Another important part of the Data Science process is statistical testing and data visualization. While this might be a responsibility primarily attributed towards more analytical-type Data Scientists, these visualizations often can help machine-learning engineers to understand and work with their data better. Visualizations are a great method of study because they can convey an idea qualitatively. For example, we could say that the data is very spread out by seeing that demonstrated in a visualization. While the variance might be a quantitative measurement, visualizing how our data is spread out will give us qualitative information about our data that will be very valuable.
For hypothesis testing, you should take a look at HypothesisTests.jl and t.jl. These will both come in handy for engineering and testing with data using the T distribution. However, hypothesis tests includes a lot more distribution options such as the F distribution which might be helpful in some situations.
The last module you could look at for doing statistics is a package we discussed prior, Lathe. Lathe comes with a distributions package that adheres to the object-oriented programming paradigm as does the rest of the packages. Test classes are built using distributions and then tests can easily be performed repetitively. Furthermore, these distributions and statistical weights are re-applied within Lathe and can be used along with models.
As for visualization, Julia actually does have a significant number of packages for data visualization. This includes statistical, economical, and business visualizations with and without interactivity or animation. Here are some of the best options in my opinion for data visualization in Julia:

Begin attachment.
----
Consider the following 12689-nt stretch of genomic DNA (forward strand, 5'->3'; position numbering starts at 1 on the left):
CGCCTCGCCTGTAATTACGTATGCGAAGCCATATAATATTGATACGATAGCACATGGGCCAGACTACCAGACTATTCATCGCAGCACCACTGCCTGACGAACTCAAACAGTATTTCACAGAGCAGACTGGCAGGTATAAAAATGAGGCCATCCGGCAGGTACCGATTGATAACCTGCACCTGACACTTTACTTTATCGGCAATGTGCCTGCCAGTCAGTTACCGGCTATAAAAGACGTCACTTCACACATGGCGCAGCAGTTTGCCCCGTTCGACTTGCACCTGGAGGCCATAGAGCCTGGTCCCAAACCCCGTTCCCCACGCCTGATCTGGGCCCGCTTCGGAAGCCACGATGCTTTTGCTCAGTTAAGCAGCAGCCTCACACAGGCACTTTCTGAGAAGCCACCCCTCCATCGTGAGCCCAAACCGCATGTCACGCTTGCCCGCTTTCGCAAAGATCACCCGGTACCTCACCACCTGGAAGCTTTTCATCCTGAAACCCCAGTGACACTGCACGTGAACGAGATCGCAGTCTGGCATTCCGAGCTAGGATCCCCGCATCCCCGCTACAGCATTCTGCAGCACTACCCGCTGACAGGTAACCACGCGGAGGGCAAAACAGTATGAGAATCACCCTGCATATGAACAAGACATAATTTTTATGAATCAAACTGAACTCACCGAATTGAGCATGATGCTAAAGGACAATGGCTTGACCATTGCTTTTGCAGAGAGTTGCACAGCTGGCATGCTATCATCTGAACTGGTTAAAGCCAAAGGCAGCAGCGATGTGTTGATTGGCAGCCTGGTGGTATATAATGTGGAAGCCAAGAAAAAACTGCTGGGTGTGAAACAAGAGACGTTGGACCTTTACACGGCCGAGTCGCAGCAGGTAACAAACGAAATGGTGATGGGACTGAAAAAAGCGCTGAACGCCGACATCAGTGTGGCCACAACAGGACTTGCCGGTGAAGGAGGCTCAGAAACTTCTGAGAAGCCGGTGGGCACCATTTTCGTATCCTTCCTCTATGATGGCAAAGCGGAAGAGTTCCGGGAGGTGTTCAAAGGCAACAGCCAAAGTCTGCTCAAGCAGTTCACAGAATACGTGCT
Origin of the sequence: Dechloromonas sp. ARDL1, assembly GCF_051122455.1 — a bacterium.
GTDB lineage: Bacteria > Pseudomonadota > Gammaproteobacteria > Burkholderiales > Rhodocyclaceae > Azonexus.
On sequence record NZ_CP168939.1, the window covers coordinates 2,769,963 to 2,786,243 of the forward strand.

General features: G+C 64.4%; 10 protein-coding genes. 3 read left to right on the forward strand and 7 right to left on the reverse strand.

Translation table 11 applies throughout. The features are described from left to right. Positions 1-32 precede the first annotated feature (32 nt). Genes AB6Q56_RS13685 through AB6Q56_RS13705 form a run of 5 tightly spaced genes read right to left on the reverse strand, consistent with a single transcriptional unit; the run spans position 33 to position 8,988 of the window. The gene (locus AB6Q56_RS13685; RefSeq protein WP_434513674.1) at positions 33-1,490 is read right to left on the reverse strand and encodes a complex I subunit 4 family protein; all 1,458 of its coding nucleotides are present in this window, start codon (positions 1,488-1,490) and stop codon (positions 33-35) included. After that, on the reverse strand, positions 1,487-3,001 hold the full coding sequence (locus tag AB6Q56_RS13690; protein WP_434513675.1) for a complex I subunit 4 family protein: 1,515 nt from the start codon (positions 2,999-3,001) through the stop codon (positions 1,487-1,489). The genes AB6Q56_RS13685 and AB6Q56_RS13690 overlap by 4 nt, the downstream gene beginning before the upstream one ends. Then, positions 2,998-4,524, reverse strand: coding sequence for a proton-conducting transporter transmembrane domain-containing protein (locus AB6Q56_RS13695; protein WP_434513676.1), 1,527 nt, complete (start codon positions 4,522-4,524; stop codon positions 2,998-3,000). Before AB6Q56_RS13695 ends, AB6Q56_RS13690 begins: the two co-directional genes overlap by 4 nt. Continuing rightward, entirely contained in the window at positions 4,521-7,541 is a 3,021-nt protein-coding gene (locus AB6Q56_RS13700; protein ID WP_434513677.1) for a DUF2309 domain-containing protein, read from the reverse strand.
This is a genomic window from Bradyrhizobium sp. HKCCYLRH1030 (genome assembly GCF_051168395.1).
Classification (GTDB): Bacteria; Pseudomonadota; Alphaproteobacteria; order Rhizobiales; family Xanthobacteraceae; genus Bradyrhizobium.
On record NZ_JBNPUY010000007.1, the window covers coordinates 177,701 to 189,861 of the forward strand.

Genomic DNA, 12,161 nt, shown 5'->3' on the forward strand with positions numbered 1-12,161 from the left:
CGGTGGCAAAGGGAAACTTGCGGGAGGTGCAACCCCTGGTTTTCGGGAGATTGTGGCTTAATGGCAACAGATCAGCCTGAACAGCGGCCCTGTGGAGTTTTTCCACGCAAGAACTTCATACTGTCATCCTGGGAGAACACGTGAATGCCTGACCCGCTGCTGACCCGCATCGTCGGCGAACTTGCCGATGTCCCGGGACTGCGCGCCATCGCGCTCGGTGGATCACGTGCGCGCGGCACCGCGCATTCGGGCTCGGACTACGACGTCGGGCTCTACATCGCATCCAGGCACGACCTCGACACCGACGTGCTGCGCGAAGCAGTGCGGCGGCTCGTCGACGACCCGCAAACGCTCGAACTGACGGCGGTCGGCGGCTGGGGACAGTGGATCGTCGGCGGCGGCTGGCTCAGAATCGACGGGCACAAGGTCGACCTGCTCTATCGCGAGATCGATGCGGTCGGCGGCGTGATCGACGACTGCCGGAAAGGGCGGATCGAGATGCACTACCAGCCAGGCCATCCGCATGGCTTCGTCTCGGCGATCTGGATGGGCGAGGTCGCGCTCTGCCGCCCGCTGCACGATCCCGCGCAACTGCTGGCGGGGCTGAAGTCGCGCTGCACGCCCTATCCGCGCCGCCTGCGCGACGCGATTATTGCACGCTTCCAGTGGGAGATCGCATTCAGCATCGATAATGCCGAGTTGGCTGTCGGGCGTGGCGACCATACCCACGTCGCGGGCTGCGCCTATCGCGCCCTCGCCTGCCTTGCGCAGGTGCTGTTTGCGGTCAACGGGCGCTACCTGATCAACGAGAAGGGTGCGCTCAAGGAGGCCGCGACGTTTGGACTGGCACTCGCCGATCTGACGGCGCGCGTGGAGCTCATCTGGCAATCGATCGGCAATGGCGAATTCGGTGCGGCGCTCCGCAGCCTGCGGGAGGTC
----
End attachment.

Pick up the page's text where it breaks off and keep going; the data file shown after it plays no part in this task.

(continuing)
If you’d like to learn more, and consider which visualization library you would like to look at today, I wrote an article detailing the advantages and disadvantages of each of these fantastic libraries (with the exception of Makie.jl) that you can check out here!:
The machine-learning portion of the Julian ecosystem for Data Science has actually seen quite progressive development over the past four years. That being said, while many of these packages might be very different to the packages scientists might be used to working with, they are certainly great implementations. The first package I would look at for machine-learning in Julia is GLM.jl.
GLM is short for Generalized Linear Models. Linear modeling is a great way to practice modeling in a new programming language, and the high-level interface of GLM will certainly accommodate linear modeling to a very advanced degree.
If you are coming from Python and Sklearn, however, you might be interested in a package called Lathe. Lathe.jl is a pure-Julian library for statistics, data processing, with an ever-expanding library of machine-learning models on top. What’s great about Lathe is that it allows users with no practical Julia programming experience to quickly enter the language and start playing around with full models just as they would in Python. If you would like to take a look into Lathe, you can check out the lathe website:
MLJ.jl can also come in handy a lot. Like Lathe, it is rather inclusive and does come with some black-box models. However, while Lathe has more of a focus on being a general-purpose Data Science package, MLJ.jl is much more focused exclusively on machine-learning.
Last, but certainly not least in the options I would recommend is Flux.jl. Although there are some other solutions you could certainly use like Knet, I think Flux.jl takes the cake on deep learning in Julia — at least for now. Flux uses a simple functional approach to solving the classic problem of deep-learning types and methods. That being said, while Flux might be great for people who are used to functional programming, it could take some getting used to for people coming from something like Tensorflow. In my opinion, Flux.jl is actually a lot easier to use, but its immaturity compared to the Google developed Tensorflow certainly does show from time to time.
Thank you for reading my article! I think it is important to talk about what is in the future for Julia. I think the future looks rather bright for the young programming language, so early adoption will certainly be beneficial towards doing Data Science in the future. That being said, it can be hard to gauge what in the ecosystem you should adopt first, and how to transition or learn initially — and this article was intended to help those who want to get started but aren’t exactly sure where to start. I hope you enjoyed reading as much as I enjoyed writing! Have a great day!